HIPAA, ESPN, And Jason Pierre-Paul: Where Does The Fault Lie?

By | July 9, 2015

The fireworks accident on July 4th has caused Jason Pierre-Paul (JPP), the defensive end for the New York Giants, not only the amputation of his right index finger but also a $60 million contract.  When a picture of JPP’s medical chart from this accident was tweeted by ESPN’s Adam Schefter, this caused an uproar on social media. Many weighed in on the legality of the post and the penalties that could result from this violation of the Health Insurance Portability and Accountability Act of 1996 (HIPAA).

Could JPP have just cause to file a lawsuit against ESPN? Unlikely. “The law (HIPAA) is intended to protect patient privacy and penalize providers for sharing information without a patient’s consent. News media aren’t held to HIPAA, so ESPN is probably safe; instead, the government prosecutes health care workers and organizations that leak the information.“ (Forbes)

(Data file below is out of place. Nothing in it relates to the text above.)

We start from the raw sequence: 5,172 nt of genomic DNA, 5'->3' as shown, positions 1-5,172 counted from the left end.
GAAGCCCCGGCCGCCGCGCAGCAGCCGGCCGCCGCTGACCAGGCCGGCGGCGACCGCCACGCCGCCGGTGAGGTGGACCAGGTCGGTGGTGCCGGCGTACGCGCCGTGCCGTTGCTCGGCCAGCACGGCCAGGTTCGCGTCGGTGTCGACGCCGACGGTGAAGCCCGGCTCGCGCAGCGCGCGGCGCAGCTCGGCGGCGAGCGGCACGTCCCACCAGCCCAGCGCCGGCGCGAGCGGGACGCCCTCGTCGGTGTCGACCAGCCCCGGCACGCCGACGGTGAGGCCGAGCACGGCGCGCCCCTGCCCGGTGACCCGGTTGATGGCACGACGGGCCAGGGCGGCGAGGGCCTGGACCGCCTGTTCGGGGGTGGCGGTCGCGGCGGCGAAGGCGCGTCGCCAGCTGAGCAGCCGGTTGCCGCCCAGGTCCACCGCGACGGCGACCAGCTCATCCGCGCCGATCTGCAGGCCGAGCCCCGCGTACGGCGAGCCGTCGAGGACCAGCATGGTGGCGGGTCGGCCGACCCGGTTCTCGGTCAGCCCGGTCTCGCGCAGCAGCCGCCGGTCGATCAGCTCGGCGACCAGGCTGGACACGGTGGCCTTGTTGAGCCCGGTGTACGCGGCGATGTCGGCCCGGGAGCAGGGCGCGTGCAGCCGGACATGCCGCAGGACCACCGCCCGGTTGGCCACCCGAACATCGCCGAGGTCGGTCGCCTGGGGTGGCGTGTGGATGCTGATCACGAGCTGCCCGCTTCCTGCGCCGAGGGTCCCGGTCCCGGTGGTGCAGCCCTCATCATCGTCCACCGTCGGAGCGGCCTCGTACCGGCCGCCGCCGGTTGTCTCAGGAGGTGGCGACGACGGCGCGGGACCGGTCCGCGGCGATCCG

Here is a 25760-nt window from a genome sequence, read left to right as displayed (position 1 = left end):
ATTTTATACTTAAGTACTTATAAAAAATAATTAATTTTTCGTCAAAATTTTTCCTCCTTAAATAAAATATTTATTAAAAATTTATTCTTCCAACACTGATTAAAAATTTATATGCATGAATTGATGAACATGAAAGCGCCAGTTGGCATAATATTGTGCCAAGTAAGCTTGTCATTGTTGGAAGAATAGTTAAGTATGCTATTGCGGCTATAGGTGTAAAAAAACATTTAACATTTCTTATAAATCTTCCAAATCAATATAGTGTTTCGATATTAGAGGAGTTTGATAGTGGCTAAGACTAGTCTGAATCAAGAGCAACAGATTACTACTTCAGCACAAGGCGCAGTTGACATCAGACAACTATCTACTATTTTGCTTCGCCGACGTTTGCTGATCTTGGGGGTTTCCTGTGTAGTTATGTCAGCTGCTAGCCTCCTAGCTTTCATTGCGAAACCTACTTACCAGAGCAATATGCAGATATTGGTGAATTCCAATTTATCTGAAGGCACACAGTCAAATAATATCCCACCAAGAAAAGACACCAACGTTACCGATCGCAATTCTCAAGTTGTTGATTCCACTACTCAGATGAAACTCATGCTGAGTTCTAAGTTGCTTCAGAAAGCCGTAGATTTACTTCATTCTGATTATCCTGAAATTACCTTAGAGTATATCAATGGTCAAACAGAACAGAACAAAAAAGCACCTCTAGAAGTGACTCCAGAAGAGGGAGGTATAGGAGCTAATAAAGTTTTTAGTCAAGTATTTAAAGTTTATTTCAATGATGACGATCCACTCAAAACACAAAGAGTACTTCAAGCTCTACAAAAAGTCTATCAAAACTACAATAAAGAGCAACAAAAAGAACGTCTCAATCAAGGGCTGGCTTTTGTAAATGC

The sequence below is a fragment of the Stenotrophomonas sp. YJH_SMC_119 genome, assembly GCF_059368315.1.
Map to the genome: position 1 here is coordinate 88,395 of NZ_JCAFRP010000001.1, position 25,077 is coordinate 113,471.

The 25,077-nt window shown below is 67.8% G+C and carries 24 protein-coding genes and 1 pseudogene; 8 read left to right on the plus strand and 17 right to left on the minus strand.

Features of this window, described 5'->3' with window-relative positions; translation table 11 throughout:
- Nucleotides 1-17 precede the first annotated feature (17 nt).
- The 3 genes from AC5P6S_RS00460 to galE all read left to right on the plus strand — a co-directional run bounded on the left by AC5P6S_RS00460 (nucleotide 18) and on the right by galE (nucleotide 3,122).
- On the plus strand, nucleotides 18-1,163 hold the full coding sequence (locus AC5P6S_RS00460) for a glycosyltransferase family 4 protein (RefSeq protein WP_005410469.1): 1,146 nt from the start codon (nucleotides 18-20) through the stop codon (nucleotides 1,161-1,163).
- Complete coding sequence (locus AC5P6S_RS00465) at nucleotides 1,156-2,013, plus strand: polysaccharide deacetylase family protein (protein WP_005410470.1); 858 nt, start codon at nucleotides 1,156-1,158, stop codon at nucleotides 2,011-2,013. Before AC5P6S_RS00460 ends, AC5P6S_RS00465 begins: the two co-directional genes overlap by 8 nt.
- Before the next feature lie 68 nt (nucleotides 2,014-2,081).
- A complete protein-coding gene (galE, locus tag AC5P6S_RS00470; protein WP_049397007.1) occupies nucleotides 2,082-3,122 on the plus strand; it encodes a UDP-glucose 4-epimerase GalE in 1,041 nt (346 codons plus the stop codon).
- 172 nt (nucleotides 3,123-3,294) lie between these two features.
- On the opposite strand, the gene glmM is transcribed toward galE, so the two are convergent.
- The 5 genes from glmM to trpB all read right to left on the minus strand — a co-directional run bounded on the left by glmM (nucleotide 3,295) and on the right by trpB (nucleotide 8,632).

Will the hospital be held liable for this incident? Yes. Due to the high exposure of this incident, The U.S. Department of Health and Human Services (HHS) will most definitely be investigating this breach. There will be fines levied upon the hospital (Jackson Memorial Hospital) and possible criminal charges brought against the employee(s) directly responsible for the breach of Protected Health Information (PHI).

The lesson to be learned is that there are many reasons HIPAA was created and enforced and in this situation proves the necessity of the regulation.  The hospital will be liable for failing to secure the screen where the medical record was obtained.  Prior high-profile cases involved the leaks of celebrities such as Britney Spears and Tom Cruise. The result? UCLA Health System was fined approximately $1 million and a employee was sentenced to prison.

HIPAA, ESPN, And Jason Pierre-Paul- Where Does The Fault Lie?